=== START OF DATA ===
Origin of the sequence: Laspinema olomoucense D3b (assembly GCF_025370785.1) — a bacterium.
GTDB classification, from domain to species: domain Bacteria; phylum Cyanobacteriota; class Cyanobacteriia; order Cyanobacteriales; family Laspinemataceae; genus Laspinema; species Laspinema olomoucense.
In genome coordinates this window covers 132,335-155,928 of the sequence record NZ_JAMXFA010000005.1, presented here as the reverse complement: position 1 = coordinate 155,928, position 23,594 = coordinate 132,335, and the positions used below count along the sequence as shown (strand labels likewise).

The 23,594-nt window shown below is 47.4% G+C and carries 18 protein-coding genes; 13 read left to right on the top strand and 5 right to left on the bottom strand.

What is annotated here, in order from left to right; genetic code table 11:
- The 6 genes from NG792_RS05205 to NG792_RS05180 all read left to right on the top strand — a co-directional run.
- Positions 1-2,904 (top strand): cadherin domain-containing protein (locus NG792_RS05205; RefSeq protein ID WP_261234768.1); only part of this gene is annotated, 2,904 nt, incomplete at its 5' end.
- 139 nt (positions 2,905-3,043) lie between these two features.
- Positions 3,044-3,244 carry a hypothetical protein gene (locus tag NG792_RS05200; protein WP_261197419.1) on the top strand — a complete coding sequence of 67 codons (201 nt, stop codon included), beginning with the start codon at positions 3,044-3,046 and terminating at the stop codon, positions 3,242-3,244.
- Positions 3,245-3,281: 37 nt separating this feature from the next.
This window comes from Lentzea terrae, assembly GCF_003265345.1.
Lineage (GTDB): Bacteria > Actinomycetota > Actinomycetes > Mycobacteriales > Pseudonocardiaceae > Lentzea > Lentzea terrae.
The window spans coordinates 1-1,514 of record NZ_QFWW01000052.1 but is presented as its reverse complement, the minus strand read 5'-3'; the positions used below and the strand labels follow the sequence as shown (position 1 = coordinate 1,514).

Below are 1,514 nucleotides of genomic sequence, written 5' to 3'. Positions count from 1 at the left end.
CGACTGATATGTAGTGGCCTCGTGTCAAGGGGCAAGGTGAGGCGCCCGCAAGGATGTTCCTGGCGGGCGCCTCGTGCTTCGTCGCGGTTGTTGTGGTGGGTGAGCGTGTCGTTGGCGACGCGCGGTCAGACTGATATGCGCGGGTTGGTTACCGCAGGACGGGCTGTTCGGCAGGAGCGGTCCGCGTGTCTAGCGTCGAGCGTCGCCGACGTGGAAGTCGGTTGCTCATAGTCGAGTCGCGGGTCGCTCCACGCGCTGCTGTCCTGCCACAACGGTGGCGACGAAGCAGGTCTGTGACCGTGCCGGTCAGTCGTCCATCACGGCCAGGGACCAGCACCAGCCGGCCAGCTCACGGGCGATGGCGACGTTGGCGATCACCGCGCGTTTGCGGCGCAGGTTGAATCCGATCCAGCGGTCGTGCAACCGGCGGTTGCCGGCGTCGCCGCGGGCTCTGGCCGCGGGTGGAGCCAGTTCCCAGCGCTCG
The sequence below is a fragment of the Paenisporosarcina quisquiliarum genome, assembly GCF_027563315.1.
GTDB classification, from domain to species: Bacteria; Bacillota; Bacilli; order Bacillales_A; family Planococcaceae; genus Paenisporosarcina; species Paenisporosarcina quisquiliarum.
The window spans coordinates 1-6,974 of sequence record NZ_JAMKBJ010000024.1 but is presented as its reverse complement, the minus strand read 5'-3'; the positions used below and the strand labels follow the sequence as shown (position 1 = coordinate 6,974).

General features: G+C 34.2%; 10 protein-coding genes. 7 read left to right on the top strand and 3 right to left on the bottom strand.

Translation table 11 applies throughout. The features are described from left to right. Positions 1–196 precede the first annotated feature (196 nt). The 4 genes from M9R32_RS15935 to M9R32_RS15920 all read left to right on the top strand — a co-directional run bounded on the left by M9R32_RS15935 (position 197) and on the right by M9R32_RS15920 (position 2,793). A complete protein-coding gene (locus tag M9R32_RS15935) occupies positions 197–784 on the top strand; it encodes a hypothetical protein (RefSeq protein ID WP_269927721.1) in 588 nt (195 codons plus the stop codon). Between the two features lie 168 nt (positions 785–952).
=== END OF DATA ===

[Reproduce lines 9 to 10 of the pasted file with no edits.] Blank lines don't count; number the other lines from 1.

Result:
- Positions 3,044-3,244 carry a hypothetical protein gene (locus tag NG792_RS05200; protein WP_261197419.1) on the top strand — a complete coding sequence of 67 codons (201 nt, stop codon included), beginning with the start codon at positions 3,044-3,046 and terminating at the stop codon, positions 3,242-3,244.
- Positions 3,245-3,281: 37 nt separating this feature from the next.